Nearer to me, a man who had run over a child and killed her when he was a young man, had been standing inside the entrance of his car with the door open. He, too, was looking directly at the boy when he was hit, and he had an instantaneous nervous breakdown. He fell to the ground, sobbing.

One of the local teenagers who was visiting the Tews that day, ran out onto the highway and scooped up the body of the boy to prevent the oncoming traffic from hitting him again. He ran with him to the front porch of their home, where the body was stretched out on the porch.

My mother came out of the restaurant to find out what was happening and realized that there had been an accident. She ran inside to call for an ambulance to come from Harrells. When she picked up the phone, one of the local girls, a pre-teen was having a conversation on the party-line that we shared with her family. My mother interrupted her to tell her that we had to call an ambulance. The girl got testy and my mom had to threaten to whip her ass to get her to hang up the phone. The call was made. About fifteen minutes later, an ambulance arrived to take the boy to the hospital. Despite multiple compound fractures, he survived his ordeal though he would never be the same afterwards. Neither would any of us who were looking squarely at death when it tried to call.

Amazingly, the thing that sticks in my mind most clearly is the scene of the Sundrop bottle and the bag of potato chips that were thrown into the sand by the boys cousin. I can close my eyes to this day and see that green bottle and feel the cool night air of that evening.

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Several years later, my niece and nephew were children when the reigning town drunk drove his bicycle into the path of a vehicle. Mom said that my Aunt Peace called up and asked "Who just got killed down there in Delway"? Mom said she said "Nobody that I know of!," to which Peace replied "Well, I know someone did…I just heard it on my scanner!" Aunt Peace was known to have a fascination for accidents and fires and she kept a scanner so that she could witness as many of them as possible. We have joked that if you go through the archives of all accidents and fires at the local newspaper that somewhere in the photo, you will likely find my cousin in his pajamas from where Aunt Peace had dragged him out of bed to witness the latest horror.

When Mom looked out the window, she saw the flashing lights of all the police cars and ambulances at the crossing of the two roads that is Delway. Poor Charles, a man who made a comical drunk, finally had managed to drink himself to death. My niece and nephew were taken down to the corner with those who went to find out who the unlucky victim had been this time. Their time to see the horror of death on the highway had arrived.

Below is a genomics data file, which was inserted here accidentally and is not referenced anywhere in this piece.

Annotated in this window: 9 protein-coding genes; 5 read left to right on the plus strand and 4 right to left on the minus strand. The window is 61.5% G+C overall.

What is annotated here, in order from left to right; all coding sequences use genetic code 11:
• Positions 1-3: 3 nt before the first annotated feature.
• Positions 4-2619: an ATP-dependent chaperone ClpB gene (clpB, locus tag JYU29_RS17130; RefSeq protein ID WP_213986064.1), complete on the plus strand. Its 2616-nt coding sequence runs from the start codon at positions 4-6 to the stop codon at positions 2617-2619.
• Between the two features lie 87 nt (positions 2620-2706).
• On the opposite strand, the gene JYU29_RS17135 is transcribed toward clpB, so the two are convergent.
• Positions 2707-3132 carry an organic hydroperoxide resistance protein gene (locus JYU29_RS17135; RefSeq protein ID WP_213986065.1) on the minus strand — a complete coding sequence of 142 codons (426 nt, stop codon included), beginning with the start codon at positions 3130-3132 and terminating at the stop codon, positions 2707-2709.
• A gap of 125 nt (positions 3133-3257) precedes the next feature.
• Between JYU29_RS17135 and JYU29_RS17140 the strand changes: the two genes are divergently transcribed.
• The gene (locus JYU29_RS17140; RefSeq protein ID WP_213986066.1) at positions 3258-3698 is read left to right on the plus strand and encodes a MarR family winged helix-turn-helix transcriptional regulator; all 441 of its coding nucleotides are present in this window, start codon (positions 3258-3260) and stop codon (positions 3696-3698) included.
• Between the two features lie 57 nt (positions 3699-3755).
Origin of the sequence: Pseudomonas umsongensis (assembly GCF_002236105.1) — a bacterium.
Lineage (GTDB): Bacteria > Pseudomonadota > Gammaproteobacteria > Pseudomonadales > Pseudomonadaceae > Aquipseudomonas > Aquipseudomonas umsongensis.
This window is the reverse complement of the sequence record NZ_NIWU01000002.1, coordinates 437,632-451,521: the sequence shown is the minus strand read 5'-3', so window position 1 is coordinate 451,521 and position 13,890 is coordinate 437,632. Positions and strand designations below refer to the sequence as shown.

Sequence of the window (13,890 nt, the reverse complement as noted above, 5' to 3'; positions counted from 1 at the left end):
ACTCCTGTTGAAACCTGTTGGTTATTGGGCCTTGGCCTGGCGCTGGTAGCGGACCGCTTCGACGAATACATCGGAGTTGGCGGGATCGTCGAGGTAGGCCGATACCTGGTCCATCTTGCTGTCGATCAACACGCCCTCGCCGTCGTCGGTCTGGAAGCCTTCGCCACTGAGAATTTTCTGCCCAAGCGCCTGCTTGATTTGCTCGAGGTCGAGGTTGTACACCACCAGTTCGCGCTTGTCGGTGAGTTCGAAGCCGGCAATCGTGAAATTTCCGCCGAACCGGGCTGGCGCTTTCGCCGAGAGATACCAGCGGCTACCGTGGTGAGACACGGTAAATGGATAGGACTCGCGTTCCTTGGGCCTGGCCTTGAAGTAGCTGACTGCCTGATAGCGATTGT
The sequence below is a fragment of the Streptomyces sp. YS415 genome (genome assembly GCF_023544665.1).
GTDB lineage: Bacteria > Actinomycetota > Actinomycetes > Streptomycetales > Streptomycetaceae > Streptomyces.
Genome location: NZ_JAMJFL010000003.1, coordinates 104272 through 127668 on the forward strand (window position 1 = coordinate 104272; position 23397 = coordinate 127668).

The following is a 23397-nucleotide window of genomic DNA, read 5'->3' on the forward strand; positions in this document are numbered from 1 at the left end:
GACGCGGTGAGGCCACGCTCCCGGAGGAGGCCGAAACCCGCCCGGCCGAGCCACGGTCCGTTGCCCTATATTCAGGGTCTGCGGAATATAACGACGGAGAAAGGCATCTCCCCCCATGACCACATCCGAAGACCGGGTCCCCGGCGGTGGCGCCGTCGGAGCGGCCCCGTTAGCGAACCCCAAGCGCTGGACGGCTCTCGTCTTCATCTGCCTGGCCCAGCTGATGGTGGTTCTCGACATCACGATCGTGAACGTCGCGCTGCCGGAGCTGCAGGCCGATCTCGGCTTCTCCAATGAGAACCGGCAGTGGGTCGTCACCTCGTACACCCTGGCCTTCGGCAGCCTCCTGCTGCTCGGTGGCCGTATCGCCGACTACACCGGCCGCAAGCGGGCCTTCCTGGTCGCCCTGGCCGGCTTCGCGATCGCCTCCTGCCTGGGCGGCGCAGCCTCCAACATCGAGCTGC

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My mom took me with her to Clinton once when I was no older than 4 or 5 years old. We stopped by to see Aunt Peace. She talked mom into going to see the latest freak-show. A terrible accident had happened and a man had been killed, his brain ripped from his head. The car had been towed to a back alley in Clinton and the brain was right there, inside the car, on the floorboard of the back of the car. A very long line of people waited patiently for their chance to see the brain in the car. My cousin and I were along for the ride and the viewing, as usual. When I told this story recently at a family reunion, my mom said "Why don’t you tell everything you know!" Aunt Peace died many years ago and so mom had no one there to share the blame for exposing her child to the brain of a dead man. I guess she was feeling a little bit guilty.

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Throughout my life, we heard about the people we knew who had been killed or maimed right there in Delway or nearby on US 421. A man named Robert, who had survived a bullet lodged next to his spine was hit by a tanker one night. It left his boots 50 yards from where the body landed, right in the spot where Robert had been standing. In another incident, we saw the hair of a man who had been decapitated in an accident, stuck to the pavement on the following day. There is just nothing you can say to describe these events or the horror that they held.

How do you explain to people that your next-door neighbor's son was a one-legged man who was rumored to have willfully had himself run down by a car in order to collect insurance money? He was certainly missing a leg and the safety pins that held his pant leg up fascinated me as a young kid.

Funny, we never talked with each other much about this aspect of living along a busy highway. I happened to mention it to my therapist recently and he was shocked that I hadn’t ever thought to bring it up to him. I was equally amazed that on the telling of the stories, I choked up with emotions that had been long buried and which no doubt shaped and continue to shape part of my character. I know this. I look both ways before crossing a street.